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If your Internet bill is causing your stomach to churn, you’re in luck — there are ways to lower the cost of this modern-day necessity.
Stephen Weyman, founder of HowToSaveMoney.ca, a site dedicated to helping Canadians maximize their dollars, says cutting the cost of your Internet service can be tricky for a couple of reason.
First, it’s quickly becoming the most valuable service consumers subscribe to, and second, in many regions in Canada there are few competitors.
But there’s hope: here are some of his top tips for saving money on your Internet bill.
Call and ask for a discount
It may seem like it won’t work, but calling customer service and asking for a discount is often a successful method — particularly if you have a competitor’s offer in hand. Many companies will knock off $ 10 a month at a minimum — and up to as much as 30 per cent off your bill, said Weyman. You may need to call each year to get them to apply the discount, but it can save you hundreds in the long run.
If you live in a large urban centre, Weyman recommends researching low-cost Internet providers like TekSavvy, which run on the networks of the bigger companies but offer much lower rates.
Looking to research other companies but stumped on where to start? A good website for comparing prices is comparemyRates.ca, a Canadian price comparison site that makes doing your homework as easy as possible.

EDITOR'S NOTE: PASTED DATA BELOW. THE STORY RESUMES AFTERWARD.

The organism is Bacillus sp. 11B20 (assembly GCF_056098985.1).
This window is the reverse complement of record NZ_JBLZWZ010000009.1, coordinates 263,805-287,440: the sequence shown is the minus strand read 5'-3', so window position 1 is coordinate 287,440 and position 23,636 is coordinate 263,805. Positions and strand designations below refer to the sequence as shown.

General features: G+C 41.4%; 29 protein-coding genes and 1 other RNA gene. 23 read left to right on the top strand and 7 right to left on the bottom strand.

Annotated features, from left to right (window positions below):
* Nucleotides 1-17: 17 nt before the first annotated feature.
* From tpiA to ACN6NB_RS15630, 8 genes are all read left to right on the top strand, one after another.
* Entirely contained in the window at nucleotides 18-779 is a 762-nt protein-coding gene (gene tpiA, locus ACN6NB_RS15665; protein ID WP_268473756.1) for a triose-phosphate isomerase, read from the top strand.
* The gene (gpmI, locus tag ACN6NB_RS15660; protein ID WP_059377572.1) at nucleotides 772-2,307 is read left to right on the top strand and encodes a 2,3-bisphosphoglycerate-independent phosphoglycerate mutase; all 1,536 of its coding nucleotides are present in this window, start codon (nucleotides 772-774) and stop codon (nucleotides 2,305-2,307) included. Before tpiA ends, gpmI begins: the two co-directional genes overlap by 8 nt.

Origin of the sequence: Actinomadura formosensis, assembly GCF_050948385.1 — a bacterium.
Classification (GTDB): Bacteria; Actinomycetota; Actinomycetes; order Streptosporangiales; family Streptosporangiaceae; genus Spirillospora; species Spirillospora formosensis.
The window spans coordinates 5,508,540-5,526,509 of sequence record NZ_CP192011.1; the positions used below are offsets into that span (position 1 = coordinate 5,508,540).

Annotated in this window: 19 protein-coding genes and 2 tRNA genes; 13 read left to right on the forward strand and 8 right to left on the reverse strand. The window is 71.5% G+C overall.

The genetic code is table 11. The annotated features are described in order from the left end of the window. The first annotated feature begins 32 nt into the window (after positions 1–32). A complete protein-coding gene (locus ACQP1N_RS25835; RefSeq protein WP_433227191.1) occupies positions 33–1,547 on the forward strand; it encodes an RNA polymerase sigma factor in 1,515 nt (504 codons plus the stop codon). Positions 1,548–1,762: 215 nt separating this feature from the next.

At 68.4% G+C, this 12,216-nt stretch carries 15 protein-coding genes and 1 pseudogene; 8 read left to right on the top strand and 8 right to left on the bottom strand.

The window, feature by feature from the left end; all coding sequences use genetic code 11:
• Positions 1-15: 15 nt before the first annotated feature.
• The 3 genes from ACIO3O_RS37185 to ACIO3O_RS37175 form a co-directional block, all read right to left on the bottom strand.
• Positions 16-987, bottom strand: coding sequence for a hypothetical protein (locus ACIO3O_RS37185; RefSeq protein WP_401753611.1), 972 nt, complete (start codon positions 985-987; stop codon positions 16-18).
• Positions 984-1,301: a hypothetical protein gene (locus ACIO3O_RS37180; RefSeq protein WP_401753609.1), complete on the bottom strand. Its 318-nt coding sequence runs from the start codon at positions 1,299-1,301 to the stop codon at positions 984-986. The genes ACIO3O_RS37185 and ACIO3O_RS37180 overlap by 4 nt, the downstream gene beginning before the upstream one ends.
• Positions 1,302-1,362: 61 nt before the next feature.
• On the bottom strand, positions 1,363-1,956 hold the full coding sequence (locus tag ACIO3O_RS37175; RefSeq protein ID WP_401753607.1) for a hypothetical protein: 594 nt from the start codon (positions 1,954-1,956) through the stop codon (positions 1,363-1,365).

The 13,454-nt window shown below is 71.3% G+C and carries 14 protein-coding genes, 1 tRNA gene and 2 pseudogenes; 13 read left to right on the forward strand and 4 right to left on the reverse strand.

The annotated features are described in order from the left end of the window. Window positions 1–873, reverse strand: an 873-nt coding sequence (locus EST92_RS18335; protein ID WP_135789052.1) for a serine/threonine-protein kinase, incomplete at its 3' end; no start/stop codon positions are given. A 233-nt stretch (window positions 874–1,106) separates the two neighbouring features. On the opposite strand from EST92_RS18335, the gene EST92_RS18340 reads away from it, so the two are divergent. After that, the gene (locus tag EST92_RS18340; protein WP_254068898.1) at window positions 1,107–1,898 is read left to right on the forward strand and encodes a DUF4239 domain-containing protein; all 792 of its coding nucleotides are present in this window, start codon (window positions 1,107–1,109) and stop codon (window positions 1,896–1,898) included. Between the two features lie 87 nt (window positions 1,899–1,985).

Keep it simple
If you can’t save directly on your Internet bill because of a lack of competition, Weyman recommends unbundling or eliminating other services such as television and home phone lines from your Internet provider to cut anywhere from $ 50 to $ 100 per month.
“If you need a landline, consider getting a VoIP device like magicJack or Ooma to replace your home phone — and if you have a little patience you can get a lot of TV legally and free off the Internet,” he adds.
Be a new customer
New customer promotions are another great way to save on Internet service, Weyman says, noting that in some areas providers will offer a low introductory rate for as many as three years.
“(The deal) typically costs around $ 100 a month locked in for three years and includes fibre Internet, TV and home phone,” he adds. “When your three years are up, switch to a competitor. Repeat the process every three years.”
Use common sense
Make sure you’re paying for the plan that actually matches your needs.
Internet speeds have been rising dramatically along with prices, says Weyman, and you might be able to get away with considerably downgrading your package and still have fast enough speeds for work, web browsing and light video streaming.
In a nutshell, bigger and better isn’t necessarily what you need — and realizing this can often save you money.